The MDTF-SS achieved significant progress in providing development benefits to the people and building basic project management capacity in line ministries. Tangible results were achieved in providing clean water and hygiene training, building schools and delivering textbooks, supporting farmer groups, providing vocational training and assistance to micro-enterprises, and rehabilitating government buildings. The MDTF-SS also specifically promoted the economic empowerment of women in all 10 states by providing start-up grants to women entrepreneurs and community organizations working with women. As revealed in a stakeholder survey, the most appreciated contribution of the MDTF-SS was building supervision and implementation capacities in core government bodies and line ministries. This capacity was built through the MDTF-SS financed Core Fiduciary Systems Support Project, the External Audit Agent Project, and the Procurement Project.

In addition to the MDTF, South Sudan Transitional Trust Fund (SSTTF) was established following South Sudan’s independence in 2011, and pending its membership in the WBG. Administered by the International Development Association (IDA), the SSTTF approved and funded three operations in 2012 aimed at delivering quick impact and building institutions. These were the South Sudan Rapid Results Health Project, the South Sudan Private Sector Development Project, and the South Sudan Rural Roads Project, as well as the South Sudan Emergency Food Crisis Response Project, funded by the Global Food Crisis Response Fund. The following year, two International Development Association (IDA) projects, the Local Governance and Service Delivery Project and Safety Net and Skills Development Project, were approved.

In 2014, the WBG Board of Directors approved two additional financing projects for the Rapid Results Health ($35 million) and the Emergency Food Crisis Response ($9 million). The Rapid Results Health Project responds to the humanitarian crisis in the most conflict-affected states of Jonglei and Upper Nile, providing emergency care for internally displaced persons (IDPs), women, and children. The WBG Board of Directors within the same year approved the South Sudan Eastern Africa Regional Transport, Trade and Development Facilitation Project and Statistical Capacity Building Project. At present, there are eight active investment projects in South Sudan with a total commitment amount of $303.70 million. 

  1. South Sudan Health Rapid Results Project and Additional Financing ($63 million)
  2. South Sudan Private Sector Development Project ($9 million)
  3. South Sudan Rural Roads Project ($38 million)
  4. Food Crisis and Response Project and Additional Financing($26.73 million)
  5. Local Governance and Service Delivery Project ($56.97 million)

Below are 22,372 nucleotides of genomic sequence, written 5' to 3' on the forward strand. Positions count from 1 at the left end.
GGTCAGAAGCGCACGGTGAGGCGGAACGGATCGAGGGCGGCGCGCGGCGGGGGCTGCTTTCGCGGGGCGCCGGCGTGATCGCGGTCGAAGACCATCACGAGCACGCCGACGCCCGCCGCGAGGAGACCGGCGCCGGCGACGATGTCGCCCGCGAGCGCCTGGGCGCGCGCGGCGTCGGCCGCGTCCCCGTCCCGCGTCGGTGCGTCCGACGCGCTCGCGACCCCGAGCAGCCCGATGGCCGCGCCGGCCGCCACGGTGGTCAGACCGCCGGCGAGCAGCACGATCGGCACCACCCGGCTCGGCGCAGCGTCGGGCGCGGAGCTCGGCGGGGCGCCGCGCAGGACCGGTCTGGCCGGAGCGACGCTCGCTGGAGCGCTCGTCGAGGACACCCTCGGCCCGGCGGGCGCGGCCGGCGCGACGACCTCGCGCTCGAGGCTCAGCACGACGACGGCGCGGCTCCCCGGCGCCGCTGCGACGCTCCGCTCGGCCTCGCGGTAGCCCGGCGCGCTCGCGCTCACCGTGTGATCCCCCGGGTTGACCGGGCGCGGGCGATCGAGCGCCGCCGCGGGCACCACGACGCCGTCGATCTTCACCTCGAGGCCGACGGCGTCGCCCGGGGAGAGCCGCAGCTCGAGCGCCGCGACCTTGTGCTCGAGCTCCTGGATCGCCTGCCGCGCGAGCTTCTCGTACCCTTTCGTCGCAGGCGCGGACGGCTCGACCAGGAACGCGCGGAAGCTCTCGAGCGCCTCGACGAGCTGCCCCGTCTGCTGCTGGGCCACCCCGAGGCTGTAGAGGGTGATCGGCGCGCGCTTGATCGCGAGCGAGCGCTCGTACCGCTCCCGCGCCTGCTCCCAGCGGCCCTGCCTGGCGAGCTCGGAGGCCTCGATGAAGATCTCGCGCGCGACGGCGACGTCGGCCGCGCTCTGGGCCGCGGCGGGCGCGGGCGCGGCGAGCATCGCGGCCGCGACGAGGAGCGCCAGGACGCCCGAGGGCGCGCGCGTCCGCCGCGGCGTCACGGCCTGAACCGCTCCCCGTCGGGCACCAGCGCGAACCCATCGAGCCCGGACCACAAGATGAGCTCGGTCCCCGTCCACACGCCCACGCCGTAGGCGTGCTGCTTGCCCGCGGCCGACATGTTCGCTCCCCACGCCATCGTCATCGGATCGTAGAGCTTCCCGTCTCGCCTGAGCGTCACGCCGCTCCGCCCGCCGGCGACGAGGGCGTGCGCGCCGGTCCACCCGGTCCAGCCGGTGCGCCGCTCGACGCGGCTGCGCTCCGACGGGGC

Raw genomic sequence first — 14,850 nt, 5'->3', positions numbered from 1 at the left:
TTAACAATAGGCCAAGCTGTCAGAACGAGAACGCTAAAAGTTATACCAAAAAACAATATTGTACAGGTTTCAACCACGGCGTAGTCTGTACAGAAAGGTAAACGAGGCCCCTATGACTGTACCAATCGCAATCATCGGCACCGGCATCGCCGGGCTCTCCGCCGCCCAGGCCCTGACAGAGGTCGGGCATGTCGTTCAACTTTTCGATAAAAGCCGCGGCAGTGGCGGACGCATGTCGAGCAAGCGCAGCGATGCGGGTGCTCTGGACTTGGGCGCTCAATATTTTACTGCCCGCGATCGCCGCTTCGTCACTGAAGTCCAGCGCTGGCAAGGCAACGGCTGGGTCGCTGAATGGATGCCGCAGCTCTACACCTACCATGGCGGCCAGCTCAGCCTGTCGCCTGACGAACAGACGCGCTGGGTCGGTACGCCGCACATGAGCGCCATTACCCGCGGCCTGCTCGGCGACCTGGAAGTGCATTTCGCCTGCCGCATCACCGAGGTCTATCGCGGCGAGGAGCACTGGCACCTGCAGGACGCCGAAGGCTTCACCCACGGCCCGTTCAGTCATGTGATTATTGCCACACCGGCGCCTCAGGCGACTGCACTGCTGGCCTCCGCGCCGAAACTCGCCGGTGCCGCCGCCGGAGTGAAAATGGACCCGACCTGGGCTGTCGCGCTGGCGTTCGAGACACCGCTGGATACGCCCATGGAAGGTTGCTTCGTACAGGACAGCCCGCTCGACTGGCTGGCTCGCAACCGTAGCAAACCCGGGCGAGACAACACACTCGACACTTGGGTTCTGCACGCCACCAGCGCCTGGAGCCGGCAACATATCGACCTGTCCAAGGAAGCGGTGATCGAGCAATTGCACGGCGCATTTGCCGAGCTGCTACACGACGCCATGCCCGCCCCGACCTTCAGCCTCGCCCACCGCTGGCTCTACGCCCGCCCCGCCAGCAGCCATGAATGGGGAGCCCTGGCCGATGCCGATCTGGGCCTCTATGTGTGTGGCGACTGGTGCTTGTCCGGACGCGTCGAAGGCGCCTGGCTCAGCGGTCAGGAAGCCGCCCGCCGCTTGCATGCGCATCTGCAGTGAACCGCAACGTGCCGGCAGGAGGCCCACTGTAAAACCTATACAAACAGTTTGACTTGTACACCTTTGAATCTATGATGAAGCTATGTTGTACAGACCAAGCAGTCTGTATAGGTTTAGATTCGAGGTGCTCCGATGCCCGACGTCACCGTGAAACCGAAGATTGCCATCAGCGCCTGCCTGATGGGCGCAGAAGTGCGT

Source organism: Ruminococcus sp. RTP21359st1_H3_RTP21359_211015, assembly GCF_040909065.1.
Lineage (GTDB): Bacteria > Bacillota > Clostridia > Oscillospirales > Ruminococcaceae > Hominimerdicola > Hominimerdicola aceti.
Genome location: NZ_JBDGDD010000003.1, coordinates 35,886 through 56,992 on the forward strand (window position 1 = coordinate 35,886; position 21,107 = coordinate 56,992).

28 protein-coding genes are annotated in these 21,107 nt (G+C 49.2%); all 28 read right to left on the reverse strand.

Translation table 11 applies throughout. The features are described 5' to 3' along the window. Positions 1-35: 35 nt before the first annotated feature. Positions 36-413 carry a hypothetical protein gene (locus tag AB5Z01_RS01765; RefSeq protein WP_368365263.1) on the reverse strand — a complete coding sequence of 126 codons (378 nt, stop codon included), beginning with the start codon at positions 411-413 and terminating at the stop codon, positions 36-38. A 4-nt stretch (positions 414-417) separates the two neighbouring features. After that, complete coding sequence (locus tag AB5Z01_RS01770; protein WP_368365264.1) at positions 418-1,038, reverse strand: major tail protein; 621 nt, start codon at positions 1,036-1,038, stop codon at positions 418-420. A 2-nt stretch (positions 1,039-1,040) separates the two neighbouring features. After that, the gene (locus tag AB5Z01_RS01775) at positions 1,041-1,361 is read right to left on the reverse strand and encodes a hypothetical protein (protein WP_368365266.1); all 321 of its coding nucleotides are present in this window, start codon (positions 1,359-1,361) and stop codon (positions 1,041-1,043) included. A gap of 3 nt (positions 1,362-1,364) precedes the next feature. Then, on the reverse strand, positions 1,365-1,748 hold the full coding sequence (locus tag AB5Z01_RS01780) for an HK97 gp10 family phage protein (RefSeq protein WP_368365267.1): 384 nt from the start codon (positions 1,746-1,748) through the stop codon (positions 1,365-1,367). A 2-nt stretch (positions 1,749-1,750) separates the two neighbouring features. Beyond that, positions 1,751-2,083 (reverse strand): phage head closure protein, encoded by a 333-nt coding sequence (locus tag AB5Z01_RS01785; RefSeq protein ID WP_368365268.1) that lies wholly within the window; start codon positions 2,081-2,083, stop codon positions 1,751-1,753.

6. Safety Net and Skills Development Project ($21 million)
  7. Statistical Capacity Building Project ($9 million)
  8. South Sudan Eastern Africa Regional Transport, Trade and Development Facilitation Project ($80 million)

Last Updated: Apr 09, 2016

Development partners have played a major role in South Sudan over the past seven years. Their commitments have totaled about $4.5 billion, excluding $4 billion in contributions to United Nations Mission in the Sudan (UNMISS) peacekeeping for the same period. Funding modalities have varied, with 19% of donor funding allocated to pooled funds through 2011. The World Bank Group (WBG) has been working closely with development partners through the WBG-administered Multi-Donor Trust Fund – South Sudan (MDTF-SS), the largest of five pooled funds.

With the closing of the MDTF-SS in 2013, majority of the assistance took the form of bilateral aid. More recently, due to the outbreak of the conflict, international assistance from development partners has focused primarily on humanitarian aid and peace building and reconciliation efforts, while continuing with delivery of essential social services at the community level, implemented primarily through multilateral institutions and non-governmental organizations. Following the Compromise Peace Agreement (CPA), development partners are now reevaluating their engagement in the country to explore the best ways in which they can support the effective implementation of the CPA, while continuing with humanitarian assistance and essential services to the people of South Sudan.

A Systematic Country Diagnostic (SCD) was approved in October 2015 and the Country Partnership Framework is scheduled for discussion in late FY16. The newly-introduced SCD seeks to identify the key constraints and opportunities facing the country in achieving adequate progress toward the World Bank Group’s twin goals of ending extreme poverty and promoting shared prosperity in a sustainable way. The SCD was conducted in consultation with the government authorities, main development partners, and other key local stakeholders.  Following the SCD, CMU embarked on preparation of a Country Engagement Note (CEN) which will replace the current ISN. 

Last Updated: Apr 09, 2016


South Sudan: Commitments by Fiscal Year (in millions of dollars)*

*Amounts include IBRD and IDA commitments